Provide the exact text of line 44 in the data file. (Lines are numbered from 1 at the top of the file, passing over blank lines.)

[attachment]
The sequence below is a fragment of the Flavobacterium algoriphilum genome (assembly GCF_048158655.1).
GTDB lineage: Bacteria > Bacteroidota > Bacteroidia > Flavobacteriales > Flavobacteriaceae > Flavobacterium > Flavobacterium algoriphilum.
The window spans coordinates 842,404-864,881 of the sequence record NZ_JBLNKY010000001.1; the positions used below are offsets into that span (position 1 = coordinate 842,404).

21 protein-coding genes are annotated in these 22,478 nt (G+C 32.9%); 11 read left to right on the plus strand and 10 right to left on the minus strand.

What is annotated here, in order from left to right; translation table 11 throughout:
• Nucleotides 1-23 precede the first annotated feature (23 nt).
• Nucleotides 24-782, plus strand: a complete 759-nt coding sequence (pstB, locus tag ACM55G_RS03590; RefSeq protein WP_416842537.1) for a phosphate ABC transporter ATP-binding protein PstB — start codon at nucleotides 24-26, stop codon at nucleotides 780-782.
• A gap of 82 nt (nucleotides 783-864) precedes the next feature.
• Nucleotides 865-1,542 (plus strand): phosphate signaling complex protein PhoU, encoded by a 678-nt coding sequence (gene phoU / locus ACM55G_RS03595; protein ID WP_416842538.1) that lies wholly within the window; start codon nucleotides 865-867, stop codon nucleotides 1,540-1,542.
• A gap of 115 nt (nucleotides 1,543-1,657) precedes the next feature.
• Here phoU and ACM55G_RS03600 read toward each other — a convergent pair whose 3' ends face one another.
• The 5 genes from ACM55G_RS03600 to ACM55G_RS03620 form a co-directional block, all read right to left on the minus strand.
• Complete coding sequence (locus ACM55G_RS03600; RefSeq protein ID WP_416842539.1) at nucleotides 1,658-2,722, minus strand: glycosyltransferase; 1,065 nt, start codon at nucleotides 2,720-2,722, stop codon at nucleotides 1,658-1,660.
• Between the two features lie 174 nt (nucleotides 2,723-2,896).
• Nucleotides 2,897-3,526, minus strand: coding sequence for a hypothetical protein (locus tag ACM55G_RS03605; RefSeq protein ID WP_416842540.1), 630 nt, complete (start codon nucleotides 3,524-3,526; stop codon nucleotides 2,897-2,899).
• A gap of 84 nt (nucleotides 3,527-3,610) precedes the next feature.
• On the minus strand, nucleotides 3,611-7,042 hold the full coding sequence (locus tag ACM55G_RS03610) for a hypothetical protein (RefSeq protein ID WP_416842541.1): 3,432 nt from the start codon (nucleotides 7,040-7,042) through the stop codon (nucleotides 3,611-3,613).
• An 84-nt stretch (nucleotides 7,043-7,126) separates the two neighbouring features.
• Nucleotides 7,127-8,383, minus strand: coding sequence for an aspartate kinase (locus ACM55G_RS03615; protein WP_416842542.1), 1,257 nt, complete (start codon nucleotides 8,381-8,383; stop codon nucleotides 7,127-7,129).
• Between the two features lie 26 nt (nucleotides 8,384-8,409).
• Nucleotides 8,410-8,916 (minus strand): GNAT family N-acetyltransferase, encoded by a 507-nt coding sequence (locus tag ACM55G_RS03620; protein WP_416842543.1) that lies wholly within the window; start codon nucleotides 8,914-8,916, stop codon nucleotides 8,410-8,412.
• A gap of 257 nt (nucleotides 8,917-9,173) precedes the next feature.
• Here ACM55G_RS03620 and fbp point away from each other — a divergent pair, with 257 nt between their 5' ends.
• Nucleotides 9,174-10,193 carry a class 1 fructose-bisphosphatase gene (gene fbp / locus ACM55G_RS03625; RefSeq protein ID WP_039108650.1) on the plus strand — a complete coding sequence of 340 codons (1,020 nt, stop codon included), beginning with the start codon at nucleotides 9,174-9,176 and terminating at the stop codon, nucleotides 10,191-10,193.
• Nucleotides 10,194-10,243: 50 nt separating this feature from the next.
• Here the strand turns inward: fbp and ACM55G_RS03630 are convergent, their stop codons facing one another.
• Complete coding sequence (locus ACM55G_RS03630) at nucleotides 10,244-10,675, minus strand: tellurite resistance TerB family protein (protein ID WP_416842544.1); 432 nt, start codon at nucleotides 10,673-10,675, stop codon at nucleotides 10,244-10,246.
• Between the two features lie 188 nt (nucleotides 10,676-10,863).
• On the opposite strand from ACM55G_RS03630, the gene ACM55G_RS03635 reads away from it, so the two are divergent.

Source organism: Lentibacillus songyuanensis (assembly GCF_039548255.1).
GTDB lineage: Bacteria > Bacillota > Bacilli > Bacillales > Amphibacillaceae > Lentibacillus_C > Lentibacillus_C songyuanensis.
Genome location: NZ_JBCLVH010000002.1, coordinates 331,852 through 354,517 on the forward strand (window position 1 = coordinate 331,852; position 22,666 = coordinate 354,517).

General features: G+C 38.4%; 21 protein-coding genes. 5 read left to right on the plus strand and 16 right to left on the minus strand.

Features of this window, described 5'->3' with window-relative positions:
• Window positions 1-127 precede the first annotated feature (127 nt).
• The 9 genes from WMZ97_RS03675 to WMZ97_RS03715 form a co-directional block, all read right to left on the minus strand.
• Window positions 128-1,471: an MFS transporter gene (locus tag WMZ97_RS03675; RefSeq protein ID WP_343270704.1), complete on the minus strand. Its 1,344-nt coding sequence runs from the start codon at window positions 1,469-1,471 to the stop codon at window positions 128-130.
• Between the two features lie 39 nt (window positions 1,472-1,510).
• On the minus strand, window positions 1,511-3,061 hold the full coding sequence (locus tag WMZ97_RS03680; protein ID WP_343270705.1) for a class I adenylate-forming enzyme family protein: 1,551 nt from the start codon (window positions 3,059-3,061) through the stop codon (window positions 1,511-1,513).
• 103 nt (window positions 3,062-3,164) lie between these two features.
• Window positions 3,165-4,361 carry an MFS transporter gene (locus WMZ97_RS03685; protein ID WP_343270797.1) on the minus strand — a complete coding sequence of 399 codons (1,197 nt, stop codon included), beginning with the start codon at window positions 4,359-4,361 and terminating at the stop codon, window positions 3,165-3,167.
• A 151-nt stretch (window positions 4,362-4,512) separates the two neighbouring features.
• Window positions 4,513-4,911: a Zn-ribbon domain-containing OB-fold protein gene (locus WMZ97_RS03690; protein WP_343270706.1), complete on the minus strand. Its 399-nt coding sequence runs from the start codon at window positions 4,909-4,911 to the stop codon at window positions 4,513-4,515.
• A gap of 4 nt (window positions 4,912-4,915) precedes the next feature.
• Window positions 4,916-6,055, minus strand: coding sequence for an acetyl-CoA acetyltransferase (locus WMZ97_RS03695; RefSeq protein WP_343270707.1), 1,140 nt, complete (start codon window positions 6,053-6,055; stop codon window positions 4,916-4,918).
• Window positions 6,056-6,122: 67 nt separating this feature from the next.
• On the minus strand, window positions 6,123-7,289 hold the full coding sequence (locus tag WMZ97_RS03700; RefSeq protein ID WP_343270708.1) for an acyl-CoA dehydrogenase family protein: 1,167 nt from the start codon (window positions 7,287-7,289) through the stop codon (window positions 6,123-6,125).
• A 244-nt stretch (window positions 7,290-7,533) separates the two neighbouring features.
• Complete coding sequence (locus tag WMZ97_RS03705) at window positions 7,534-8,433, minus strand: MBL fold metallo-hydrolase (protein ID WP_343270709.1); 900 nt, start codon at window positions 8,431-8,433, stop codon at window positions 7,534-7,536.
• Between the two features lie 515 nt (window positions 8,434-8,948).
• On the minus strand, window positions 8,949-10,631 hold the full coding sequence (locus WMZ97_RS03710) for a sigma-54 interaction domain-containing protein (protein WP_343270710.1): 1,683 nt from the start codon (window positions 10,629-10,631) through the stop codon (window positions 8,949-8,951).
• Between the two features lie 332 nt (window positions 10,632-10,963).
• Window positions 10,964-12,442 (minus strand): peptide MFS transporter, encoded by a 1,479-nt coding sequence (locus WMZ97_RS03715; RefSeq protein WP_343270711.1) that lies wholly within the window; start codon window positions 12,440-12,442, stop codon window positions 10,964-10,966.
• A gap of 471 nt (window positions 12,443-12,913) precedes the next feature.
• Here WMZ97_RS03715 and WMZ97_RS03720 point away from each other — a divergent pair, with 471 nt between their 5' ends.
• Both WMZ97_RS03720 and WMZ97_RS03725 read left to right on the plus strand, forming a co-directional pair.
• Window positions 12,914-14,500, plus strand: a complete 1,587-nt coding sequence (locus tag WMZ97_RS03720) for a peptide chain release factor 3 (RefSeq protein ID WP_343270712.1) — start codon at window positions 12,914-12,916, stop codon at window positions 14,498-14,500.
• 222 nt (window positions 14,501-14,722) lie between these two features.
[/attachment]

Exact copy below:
• A gap of 4 nt (window positions 4,912-4,915) precedes the next feature.